Students at J.S. Woodsworth Senior Public School are conserving the volts

Students in a grade 7 class at J.S. Woodsworth Senior Public school have been challenging themselves to learn about energy use.

Linda Gutteridge’s grade 7 class is participating in the Canadian Geographic Energy Diet Challenge. Students complete challenges, including spending an hour each class with no power, to collect points and earn badges.

Gutteridge’s class has completed all 25 challenges, including Windy City and are currently tied in fourth place with 166 points.

“The students loved the Windy City as they got to go outside with their wind catchers and measure the wind speed on the school grounds,” Gutteridge said.

PrizesThe classroom with the most points win:

  • $500 for a class party.
  • $500 for classroom supplies.
  • $500 donation to the charity of their choice.

The school with the highest percentage of classrooms participating in the challenge will win:

  • $1,000 for a school party.
  • $1,000 for school supplies.
  • $1,000 donation to the charity of their choice.
The classrooms that have submitted the top 50 scripts for a video focused on reducing energy will win:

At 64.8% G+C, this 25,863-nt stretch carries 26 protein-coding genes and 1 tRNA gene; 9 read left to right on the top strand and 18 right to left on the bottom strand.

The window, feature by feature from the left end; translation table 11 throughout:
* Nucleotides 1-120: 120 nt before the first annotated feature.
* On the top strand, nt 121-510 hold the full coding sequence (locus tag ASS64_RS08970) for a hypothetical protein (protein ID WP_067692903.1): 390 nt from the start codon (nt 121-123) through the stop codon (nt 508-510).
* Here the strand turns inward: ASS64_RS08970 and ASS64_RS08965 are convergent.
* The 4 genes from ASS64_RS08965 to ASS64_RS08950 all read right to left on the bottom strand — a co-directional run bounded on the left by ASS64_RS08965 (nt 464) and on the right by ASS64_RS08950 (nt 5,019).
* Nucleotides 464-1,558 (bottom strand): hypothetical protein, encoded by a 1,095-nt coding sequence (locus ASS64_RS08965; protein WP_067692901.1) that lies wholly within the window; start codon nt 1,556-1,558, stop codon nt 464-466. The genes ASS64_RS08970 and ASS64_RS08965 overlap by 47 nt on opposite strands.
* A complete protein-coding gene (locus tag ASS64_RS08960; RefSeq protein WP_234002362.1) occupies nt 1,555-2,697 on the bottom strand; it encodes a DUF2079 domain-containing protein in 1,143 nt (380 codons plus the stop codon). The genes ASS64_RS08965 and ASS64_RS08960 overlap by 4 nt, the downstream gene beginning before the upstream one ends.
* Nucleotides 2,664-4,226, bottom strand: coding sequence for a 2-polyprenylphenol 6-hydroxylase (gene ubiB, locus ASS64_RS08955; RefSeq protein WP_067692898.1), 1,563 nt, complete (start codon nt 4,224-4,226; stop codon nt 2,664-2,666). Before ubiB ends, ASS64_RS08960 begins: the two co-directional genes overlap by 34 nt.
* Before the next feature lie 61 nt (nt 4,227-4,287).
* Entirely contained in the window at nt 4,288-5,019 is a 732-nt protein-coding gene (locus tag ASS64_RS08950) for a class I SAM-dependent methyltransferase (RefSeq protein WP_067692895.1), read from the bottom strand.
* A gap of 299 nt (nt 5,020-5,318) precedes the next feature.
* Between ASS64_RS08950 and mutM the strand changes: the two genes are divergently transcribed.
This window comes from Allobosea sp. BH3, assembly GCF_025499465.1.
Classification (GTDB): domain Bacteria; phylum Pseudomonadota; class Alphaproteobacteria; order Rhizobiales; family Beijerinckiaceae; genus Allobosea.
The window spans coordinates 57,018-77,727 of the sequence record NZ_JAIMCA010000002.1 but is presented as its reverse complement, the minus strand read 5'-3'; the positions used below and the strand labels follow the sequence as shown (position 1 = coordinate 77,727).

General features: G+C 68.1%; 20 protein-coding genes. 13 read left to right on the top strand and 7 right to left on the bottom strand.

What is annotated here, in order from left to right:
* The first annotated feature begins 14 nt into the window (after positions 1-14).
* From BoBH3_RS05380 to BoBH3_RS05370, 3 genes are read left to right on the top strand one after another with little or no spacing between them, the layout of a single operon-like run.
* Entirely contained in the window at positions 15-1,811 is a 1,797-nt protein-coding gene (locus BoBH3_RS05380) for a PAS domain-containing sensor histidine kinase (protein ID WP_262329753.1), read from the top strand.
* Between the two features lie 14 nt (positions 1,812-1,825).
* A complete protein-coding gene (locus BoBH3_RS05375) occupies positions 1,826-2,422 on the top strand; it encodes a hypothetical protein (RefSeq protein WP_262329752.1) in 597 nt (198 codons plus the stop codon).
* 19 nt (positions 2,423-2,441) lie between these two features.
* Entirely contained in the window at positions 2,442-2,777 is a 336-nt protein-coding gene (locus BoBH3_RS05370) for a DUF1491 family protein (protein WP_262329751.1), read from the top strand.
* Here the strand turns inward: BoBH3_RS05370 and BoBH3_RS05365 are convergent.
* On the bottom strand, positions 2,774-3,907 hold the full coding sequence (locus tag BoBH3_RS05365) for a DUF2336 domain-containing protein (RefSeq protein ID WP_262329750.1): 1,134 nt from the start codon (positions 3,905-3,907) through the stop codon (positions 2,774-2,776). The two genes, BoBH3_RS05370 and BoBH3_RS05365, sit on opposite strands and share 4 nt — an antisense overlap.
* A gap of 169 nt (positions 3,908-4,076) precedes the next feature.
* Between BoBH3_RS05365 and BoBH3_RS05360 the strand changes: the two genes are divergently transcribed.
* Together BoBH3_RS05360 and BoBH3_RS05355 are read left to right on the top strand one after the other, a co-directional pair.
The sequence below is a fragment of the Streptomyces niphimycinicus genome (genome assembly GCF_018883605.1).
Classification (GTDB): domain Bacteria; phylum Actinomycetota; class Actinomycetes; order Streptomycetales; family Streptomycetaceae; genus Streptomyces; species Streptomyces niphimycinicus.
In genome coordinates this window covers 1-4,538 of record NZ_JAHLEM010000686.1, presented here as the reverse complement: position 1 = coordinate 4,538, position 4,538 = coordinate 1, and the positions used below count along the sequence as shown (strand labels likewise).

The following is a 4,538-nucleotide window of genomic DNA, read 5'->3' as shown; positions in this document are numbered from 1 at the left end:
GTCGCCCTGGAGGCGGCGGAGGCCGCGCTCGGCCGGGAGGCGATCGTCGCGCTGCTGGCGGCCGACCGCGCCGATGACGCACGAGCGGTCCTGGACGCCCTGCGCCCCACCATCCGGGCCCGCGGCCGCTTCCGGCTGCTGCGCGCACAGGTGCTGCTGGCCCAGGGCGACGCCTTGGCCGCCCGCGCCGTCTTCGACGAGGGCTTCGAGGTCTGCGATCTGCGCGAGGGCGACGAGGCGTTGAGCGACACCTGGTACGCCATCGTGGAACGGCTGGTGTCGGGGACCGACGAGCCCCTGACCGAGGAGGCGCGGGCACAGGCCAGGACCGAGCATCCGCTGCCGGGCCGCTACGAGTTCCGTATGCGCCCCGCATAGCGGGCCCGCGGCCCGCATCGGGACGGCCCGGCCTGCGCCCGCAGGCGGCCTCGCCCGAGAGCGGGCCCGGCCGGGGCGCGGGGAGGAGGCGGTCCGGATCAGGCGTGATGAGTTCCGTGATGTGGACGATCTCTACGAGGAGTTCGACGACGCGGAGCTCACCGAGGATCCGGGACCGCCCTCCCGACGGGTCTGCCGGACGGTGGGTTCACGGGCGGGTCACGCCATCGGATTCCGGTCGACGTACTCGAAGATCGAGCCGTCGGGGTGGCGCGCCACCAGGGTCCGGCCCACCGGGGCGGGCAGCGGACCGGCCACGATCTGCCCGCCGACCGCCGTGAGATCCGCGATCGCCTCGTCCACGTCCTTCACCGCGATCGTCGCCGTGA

• 50 4 GB minoHD Flip Video camera.

The classroom (one each in the elementary and secondary level) that has submitted the winning video will win:

  • $2,000 gift card for technology to support school learning.

The contest is for classrooms across Canada from kindergarten to grade 12.  It runs from Feb. 6 to March 30.  There is a video section of the contest where classes post videos about youth energy awareness and people vote on the best ones.

After coming across the competition in an issue of Canadian Geographic magazine in the school’s library, she said her students were intrigued by the idea.

“They were interested in doing the challenge because it looked fun to them and it was different from lessons they were used to,” Gutteridge said

Once a class reaches 30 points they are entered into the grand prize draw where they can win a SMART Technology interactive whiteboard for their classroom.

Ellen Curtis, an educational consultant for the Royal Canadian Geographical Society, which publishes Canadian Geographic, said the competition started when they partnered with Shell Canada.

“This is the first year that CEDC has happened and the success was far and above anything that we could have expected,” she said.

The competition was designed to make students aware of their energy use and change some of their habits.

“The variety of different topics that the classroom challenges covered, allowed students to discover small changes that they can make in their lives to have impacts on their energy use,” Curtis said.

The winner will be announced at the end of April.